We're sorry, but the page you were seeking does not exist. It may have been moved or expired. Perhaps our search engine can help.
Lawmakers in the Senate hit a partisan impasse on Thursday over the first key element of Gov. Frank Murkowski's plan to close Alaska's chronic budget woes.
Murkowski needed at least four Democratic lawmakers to sign on to a constitutional amendment capping state spending in an effort to ask voters for permission to tap the permanent fund.
But Senate Democrats held firm and rejected the cap after GOP lawmakers turned away a request to exempt K-12 education and the University of Alaska.
Democrats voted in unison to reject the spending cap measure after GOP lawmakers rejected their education amendment along party lines.
Senate Majority Leader Ben Stevens, R-Anchorage, said lawmakers appeared at an impasse just one day before they were to take up a permanent fund vote that requires Democratic support.
"In my estimation, no matter how you put this combination together you don't get to 14 (votes) and I don't see any change in that," said Stevens.
Republican support for Murkowski's fiscal plan is already tenuous in the Senate, Stevens said, and it gets more fragile as concessions are made on the spending cap.
"If we had picked that up tonight we would have lost more people on the Republican side. You would have lost the conservatives to get the Democrats," Stevens said.
The spending cap fight is a prelude to a vote on a constitutional amendment to change the way the $28 billion Alaska Permanent Fund is calculated.
This so-called "Percent of Market Value" amendment would make about $1.3 billion available each year for lawmakers to divide between dividends to eligible Alaskans and government.
Murkowski wants to use a portion of the money to help close the budget shortfalls that have averaged about $400 million annually.
But it would be new ground for the Legislature, which for years has feared the political backlash of using permanent-fund revenues without voter permission.
Both measures are constitutional amendments that must be ratified by voters in the Nov. 2 general election. And so the two-thirds vote needed to pass them makes the issue even more difficult.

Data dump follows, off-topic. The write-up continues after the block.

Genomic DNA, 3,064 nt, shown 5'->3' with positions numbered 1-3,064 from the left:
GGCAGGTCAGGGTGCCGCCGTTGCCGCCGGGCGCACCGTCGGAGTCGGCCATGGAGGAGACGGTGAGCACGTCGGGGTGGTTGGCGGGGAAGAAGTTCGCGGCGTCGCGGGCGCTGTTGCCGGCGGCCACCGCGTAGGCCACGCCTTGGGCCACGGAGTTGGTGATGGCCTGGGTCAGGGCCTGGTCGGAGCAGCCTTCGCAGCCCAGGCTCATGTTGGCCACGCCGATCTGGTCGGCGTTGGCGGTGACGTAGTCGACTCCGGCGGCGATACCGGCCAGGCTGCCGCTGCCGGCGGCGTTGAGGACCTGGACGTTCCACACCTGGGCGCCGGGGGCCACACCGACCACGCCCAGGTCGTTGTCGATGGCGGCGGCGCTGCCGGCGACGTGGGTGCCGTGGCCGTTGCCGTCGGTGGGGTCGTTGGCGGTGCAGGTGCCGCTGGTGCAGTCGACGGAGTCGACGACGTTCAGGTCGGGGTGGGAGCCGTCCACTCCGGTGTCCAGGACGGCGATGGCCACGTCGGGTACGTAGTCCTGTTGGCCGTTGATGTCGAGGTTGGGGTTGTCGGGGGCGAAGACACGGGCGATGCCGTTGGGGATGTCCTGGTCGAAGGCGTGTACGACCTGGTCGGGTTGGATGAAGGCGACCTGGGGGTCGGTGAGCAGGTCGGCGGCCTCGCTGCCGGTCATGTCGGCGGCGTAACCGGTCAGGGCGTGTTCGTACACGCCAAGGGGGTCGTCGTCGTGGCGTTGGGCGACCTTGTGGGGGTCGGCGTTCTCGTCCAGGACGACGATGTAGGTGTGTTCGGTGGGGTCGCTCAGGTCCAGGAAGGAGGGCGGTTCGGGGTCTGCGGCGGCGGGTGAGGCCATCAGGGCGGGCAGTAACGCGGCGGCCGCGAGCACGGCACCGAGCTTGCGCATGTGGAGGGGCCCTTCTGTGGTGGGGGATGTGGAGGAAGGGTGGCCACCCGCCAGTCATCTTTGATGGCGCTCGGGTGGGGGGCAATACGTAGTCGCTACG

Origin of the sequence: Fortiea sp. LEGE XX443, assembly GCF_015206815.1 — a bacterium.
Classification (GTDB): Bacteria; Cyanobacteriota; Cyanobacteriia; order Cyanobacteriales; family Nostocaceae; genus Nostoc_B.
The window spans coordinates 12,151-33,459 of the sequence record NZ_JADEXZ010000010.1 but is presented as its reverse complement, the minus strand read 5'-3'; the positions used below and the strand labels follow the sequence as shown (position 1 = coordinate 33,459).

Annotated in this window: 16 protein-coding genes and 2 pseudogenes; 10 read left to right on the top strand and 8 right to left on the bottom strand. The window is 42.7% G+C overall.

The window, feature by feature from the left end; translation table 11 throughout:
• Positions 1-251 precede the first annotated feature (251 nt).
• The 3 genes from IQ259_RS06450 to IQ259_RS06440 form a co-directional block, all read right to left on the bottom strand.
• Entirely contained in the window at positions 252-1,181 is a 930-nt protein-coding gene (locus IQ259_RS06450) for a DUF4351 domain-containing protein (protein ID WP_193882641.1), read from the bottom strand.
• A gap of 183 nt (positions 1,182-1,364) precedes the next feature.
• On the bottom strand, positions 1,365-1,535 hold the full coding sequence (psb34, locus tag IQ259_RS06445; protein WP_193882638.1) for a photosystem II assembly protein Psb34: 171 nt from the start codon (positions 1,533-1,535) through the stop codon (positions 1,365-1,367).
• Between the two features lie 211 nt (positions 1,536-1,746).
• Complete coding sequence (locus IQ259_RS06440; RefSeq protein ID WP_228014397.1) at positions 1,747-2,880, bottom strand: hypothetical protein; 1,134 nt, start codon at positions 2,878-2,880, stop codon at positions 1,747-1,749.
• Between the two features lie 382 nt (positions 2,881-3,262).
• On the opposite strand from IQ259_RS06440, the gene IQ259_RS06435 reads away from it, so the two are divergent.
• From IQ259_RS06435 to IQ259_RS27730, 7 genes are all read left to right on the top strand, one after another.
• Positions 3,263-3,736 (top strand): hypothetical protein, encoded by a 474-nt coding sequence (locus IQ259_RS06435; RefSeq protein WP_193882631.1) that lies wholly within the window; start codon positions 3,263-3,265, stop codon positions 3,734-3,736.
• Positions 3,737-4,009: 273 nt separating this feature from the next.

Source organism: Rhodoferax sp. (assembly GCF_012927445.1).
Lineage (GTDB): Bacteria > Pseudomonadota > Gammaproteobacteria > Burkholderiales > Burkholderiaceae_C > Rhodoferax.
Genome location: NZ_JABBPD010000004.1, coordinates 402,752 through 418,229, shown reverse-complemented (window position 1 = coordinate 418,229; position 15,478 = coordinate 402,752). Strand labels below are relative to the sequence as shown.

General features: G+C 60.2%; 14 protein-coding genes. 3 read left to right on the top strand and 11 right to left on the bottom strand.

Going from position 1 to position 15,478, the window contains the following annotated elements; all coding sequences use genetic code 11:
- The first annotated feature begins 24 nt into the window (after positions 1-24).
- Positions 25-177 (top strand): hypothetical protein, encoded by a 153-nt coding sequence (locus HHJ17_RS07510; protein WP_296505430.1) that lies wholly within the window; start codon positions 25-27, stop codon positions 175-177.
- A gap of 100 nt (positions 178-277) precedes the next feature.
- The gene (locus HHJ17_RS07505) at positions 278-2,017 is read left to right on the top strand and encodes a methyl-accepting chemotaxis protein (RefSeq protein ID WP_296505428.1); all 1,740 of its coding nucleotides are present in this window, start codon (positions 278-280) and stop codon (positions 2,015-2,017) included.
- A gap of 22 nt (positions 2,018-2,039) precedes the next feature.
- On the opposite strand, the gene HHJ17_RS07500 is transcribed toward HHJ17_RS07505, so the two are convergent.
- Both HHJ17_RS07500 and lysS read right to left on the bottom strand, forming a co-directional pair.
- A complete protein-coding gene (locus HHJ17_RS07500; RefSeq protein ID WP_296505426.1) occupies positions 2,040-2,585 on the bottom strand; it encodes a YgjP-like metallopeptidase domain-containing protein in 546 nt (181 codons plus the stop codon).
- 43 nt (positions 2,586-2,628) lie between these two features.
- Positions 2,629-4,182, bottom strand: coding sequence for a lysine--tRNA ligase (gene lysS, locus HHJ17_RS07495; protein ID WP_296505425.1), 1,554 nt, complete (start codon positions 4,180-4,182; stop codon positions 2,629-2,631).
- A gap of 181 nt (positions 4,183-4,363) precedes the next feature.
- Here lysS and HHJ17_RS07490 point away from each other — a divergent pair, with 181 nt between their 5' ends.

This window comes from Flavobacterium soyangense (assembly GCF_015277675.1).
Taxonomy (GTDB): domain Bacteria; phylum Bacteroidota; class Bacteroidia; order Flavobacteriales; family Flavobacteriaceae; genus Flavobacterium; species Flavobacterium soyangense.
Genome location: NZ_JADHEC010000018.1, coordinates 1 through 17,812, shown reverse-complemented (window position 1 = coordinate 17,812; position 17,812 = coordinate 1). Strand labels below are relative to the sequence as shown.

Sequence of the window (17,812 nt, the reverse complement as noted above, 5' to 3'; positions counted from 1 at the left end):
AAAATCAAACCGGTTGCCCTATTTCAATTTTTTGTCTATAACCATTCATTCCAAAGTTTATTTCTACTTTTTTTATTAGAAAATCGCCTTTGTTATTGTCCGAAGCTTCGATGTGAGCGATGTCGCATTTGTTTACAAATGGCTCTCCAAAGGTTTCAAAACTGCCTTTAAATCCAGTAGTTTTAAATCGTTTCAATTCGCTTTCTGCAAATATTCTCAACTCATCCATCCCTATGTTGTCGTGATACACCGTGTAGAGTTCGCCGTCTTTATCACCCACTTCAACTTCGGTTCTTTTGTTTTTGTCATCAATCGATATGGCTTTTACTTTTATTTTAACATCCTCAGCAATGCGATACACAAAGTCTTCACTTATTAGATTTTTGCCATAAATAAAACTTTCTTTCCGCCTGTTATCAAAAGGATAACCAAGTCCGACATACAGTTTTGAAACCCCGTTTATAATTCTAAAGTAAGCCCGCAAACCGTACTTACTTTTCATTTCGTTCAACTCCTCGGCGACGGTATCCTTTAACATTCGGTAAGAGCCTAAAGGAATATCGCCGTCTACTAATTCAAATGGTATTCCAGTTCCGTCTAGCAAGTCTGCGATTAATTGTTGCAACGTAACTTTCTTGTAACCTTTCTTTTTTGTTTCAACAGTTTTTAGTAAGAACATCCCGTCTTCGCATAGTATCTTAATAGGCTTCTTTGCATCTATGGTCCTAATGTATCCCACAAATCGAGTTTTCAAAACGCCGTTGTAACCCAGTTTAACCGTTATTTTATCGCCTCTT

Murkowski administration officials say they need the spending cap amendment on the ballot in hopes of winning over Alaskans suspicious of giving the Legislature access to so much money.
The 12 Republican votes alone in the Senate aren't enough to muster a two-thirds vote and several GOP lawmakers have expressed unwillingness to approve the POMV measure anyway.
But lawmakers on both sides showed no willingness to budge to keep the issue alive in the remaining days before the May 11 adjournment.
Sen. Hollis French, D-Anchorage, characterized the cap as an unproven fiscal "experiment" that would come just as the state needs to spend more to keep up with rising K-12 education costs.
The spending cap, which uses a complex formula to limit state spending based on the growth in population and inflation, would expire in July 2009.
Federal requirements under the No Child Left Behind Act along with state accountability standards will require more spending, as will shortfalls in the state's teacher retirement system, Democrats argued.
"This is crucial for Democrat support," French said.
Although Republican supporters argue it could still allow state spending to grow between $500 million and $1 billion and also includes provisions to spend over the cap with super-majority votes, Democrats insisted that education be taken out of the mix.
Budget hawks within the GOP argued that would be too much since it would exclude as much as 47 percent of the state's annual expenses from the cap.
"This amendment will make the spending limit meaningless," said Sen. Scott Ogan, R-Palmer.